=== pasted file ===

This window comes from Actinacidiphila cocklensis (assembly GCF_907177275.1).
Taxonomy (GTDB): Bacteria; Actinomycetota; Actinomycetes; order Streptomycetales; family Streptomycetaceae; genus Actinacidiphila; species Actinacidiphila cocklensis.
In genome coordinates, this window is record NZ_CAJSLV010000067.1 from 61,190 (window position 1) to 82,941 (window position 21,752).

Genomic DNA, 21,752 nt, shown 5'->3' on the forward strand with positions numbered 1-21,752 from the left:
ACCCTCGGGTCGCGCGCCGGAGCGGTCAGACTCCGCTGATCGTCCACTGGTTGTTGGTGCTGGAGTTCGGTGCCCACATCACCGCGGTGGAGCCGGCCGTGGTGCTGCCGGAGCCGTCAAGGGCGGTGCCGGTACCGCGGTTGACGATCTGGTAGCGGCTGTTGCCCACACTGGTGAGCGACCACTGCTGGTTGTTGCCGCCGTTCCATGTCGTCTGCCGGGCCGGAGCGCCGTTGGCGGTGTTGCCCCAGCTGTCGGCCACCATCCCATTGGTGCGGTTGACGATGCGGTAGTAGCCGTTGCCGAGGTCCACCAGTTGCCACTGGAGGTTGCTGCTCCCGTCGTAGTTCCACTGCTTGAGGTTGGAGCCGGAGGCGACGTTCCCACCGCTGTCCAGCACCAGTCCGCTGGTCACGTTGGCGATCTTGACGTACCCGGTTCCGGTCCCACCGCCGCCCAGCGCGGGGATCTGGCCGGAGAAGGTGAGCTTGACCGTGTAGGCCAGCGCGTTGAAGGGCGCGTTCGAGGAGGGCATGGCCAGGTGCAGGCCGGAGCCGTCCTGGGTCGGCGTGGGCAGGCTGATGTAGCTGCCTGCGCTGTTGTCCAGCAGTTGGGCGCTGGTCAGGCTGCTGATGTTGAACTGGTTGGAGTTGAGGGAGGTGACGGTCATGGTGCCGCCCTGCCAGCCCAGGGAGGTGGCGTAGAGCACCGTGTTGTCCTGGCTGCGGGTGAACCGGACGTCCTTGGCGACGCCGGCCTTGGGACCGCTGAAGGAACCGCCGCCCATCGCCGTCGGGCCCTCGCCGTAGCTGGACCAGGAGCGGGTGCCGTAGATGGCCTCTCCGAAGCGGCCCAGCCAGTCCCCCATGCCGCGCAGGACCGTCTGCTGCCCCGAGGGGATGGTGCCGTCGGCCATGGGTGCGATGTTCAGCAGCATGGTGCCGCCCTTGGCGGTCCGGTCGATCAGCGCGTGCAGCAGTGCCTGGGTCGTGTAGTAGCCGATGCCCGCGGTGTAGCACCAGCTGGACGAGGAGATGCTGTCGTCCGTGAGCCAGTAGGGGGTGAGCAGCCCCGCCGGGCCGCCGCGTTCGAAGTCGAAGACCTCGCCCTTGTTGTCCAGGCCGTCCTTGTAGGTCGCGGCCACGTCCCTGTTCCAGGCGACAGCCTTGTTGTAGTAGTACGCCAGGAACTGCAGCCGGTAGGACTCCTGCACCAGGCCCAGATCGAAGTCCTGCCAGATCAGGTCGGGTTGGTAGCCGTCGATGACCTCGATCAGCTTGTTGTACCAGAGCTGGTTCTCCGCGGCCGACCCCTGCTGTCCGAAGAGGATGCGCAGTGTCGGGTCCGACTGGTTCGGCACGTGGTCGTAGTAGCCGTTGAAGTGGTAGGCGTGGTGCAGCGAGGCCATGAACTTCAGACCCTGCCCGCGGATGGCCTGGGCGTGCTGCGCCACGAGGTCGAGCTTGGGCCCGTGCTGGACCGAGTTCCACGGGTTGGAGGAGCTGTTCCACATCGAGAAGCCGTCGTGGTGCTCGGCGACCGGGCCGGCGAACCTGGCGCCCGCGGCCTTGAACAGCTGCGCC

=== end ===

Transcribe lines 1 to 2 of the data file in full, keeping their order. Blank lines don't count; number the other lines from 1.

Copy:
This window comes from Actinacidiphila cocklensis (assembly GCF_907177275.1).
Taxonomy (GTDB): Bacteria; Actinomycetota; Actinomycetes; order Streptomycetales; family Streptomycetaceae; genus Actinacidiphila; species Actinacidiphila cocklensis.